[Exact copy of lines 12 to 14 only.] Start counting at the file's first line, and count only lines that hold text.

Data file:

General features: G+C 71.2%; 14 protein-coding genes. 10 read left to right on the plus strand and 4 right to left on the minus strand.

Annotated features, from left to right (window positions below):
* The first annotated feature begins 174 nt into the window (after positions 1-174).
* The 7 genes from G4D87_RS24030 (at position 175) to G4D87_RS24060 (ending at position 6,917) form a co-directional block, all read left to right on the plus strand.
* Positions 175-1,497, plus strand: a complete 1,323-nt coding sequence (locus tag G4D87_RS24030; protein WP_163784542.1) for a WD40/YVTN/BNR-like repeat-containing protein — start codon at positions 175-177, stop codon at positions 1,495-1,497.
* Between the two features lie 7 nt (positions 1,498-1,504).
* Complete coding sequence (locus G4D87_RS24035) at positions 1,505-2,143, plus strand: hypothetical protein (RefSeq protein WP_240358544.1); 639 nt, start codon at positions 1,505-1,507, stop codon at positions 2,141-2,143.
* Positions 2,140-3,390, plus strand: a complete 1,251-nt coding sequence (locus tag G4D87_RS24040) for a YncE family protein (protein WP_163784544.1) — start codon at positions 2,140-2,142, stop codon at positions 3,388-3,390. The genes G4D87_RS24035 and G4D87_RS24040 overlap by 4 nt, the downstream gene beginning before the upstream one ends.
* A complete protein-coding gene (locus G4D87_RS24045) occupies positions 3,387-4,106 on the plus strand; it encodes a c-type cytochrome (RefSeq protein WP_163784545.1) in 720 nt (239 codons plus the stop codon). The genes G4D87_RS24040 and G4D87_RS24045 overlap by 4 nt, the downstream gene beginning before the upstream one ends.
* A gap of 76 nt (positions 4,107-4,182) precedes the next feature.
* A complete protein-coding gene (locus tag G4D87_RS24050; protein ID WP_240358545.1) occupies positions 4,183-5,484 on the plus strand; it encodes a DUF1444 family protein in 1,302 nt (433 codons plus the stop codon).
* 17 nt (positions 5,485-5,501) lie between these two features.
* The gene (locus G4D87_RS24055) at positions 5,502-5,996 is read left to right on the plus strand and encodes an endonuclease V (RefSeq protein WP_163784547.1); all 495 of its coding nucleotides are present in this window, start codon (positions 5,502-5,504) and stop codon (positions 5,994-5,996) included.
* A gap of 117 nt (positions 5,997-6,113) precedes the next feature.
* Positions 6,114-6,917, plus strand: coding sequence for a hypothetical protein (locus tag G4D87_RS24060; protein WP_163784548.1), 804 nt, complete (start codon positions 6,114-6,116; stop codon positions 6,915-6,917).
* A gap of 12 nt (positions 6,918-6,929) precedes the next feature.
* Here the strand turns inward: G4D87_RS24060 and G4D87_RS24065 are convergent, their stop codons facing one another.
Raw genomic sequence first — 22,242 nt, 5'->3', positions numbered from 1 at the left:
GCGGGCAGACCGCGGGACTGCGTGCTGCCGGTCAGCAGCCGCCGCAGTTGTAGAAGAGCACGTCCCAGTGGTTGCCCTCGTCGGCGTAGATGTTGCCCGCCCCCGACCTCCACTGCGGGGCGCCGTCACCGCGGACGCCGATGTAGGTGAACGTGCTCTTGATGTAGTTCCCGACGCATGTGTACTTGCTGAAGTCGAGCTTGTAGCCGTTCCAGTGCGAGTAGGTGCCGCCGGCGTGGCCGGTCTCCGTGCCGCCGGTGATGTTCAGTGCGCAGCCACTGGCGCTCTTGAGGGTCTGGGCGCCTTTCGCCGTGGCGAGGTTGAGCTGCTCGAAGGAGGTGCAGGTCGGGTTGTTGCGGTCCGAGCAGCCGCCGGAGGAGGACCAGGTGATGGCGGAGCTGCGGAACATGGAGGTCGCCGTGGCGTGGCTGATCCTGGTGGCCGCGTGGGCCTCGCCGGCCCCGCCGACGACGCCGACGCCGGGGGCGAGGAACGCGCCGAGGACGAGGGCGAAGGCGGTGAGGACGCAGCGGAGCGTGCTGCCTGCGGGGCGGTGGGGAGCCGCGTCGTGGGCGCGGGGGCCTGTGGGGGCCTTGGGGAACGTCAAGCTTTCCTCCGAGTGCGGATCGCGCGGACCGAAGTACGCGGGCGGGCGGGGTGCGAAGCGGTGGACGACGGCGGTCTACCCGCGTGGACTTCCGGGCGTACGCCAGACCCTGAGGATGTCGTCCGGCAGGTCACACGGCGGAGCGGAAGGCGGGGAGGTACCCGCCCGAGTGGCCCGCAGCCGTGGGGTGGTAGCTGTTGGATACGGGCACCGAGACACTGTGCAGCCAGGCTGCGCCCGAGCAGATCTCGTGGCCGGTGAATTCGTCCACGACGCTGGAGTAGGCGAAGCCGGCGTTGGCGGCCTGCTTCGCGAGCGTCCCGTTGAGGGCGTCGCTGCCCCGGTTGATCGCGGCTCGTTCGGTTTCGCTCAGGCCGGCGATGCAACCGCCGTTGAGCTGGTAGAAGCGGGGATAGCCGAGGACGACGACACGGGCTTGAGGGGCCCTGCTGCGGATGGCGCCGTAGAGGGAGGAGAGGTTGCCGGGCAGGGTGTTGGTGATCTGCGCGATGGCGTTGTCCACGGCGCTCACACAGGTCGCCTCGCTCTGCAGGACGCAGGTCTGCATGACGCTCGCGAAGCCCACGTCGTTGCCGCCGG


* 17 nt (positions 5,485-5,501) lie between these two features.
* The gene (locus G4D87_RS24055) at positions 5,502-5,996 is read left to right on the plus strand and encodes an endonuclease V (RefSeq protein WP_163784547.1); all 495 of its coding nucleotides are present in this window, start codon (positions 5,502-5,504) and stop codon (positions 5,994-5,996) included.
* A gap of 117 nt (positions 5,997-6,113) precedes the next feature.